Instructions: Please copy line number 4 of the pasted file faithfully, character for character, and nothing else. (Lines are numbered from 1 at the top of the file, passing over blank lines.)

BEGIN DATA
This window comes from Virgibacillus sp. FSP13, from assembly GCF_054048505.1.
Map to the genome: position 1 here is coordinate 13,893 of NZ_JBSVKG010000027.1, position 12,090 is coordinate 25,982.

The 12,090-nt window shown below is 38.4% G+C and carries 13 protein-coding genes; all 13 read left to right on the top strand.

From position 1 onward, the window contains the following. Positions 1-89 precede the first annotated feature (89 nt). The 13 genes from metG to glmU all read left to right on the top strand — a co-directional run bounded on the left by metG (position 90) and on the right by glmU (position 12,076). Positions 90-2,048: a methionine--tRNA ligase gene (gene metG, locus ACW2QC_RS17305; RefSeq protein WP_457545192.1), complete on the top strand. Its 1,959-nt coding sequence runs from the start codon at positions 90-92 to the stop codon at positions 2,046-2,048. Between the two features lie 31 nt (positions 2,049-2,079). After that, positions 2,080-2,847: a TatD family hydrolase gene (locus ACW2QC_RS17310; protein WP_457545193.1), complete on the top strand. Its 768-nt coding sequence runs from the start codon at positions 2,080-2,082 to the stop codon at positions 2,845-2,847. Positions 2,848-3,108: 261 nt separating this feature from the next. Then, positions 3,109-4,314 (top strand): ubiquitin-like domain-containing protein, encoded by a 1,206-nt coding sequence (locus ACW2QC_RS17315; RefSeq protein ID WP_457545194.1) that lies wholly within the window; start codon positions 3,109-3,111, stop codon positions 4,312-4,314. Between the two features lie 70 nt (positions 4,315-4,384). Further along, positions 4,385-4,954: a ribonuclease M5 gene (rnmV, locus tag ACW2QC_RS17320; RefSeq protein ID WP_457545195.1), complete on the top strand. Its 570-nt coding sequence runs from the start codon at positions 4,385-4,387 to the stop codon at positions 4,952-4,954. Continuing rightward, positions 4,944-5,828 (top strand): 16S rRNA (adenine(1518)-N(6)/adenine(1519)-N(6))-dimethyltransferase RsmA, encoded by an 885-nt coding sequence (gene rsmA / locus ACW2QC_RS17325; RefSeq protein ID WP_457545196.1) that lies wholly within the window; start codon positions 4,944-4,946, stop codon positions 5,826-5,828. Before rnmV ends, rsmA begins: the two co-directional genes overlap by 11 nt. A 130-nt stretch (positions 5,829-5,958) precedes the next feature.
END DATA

From position 1 onward, the window contains the following. Positions 1-89 precede the first annotated feature (89 nt). The 13 genes from metG to glmU all read left to right on the top strand — a co-directional run bounded on the left by metG (position 90) and on the right by glmU (position 12,076). Positions 90-2,048: a methionine--tRNA ligase gene (gene metG, locus ACW2QC_RS17305; RefSeq protein WP_457545192.1), complete on the top strand. Its 1,959-nt coding sequence runs from the start codon at positions 90-92 to the stop codon at positions 2,046-2,048. Between the two features lie 31 nt (positions 2,049-2,079). After that, positions 2,080-2,847: a TatD family hydrolase gene (locus ACW2QC_RS17310; protein WP_457545193.1), complete on the top strand. Its 768-nt coding sequence runs from the start codon at positions 2,080-2,082 to the stop codon at positions 2,845-2,847. Positions 2,848-3,108: 261 nt separating this feature from the next. Then, positions 3,109-4,314 (top strand): ubiquitin-like domain-containing protein, encoded by a 1,206-nt coding sequence (locus ACW2QC_RS17315; RefSeq protein ID WP_457545194.1) that lies wholly within the window; start codon positions 3,109-3,111, stop codon positions 4,312-4,314. Between the two features lie 70 nt (positions 4,315-4,384). Further along, positions 4,385-4,954: a ribonuclease M5 gene (rnmV, locus tag ACW2QC_RS17320; RefSeq protein ID WP_457545195.1), complete on the top strand. Its 570-nt coding sequence runs from the start codon at positions 4,385-4,387 to the stop codon at positions 4,952-4,954. Continuing rightward, positions 4,944-5,828 (top strand): 16S rRNA (adenine(1518)-N(6)/adenine(1519)-N(6))-dimethyltransferase RsmA, encoded by an 885-nt coding sequence (gene rsmA / locus ACW2QC_RS17325; RefSeq protein ID WP_457545196.1) that lies wholly within the window; start codon positions 4,944-4,946, stop codon positions 5,826-5,828. Before rnmV ends, rsmA begins: the two co-directional genes overlap by 11 nt. A 130-nt stretch (positions 5,829-5,958) precedes the next feature.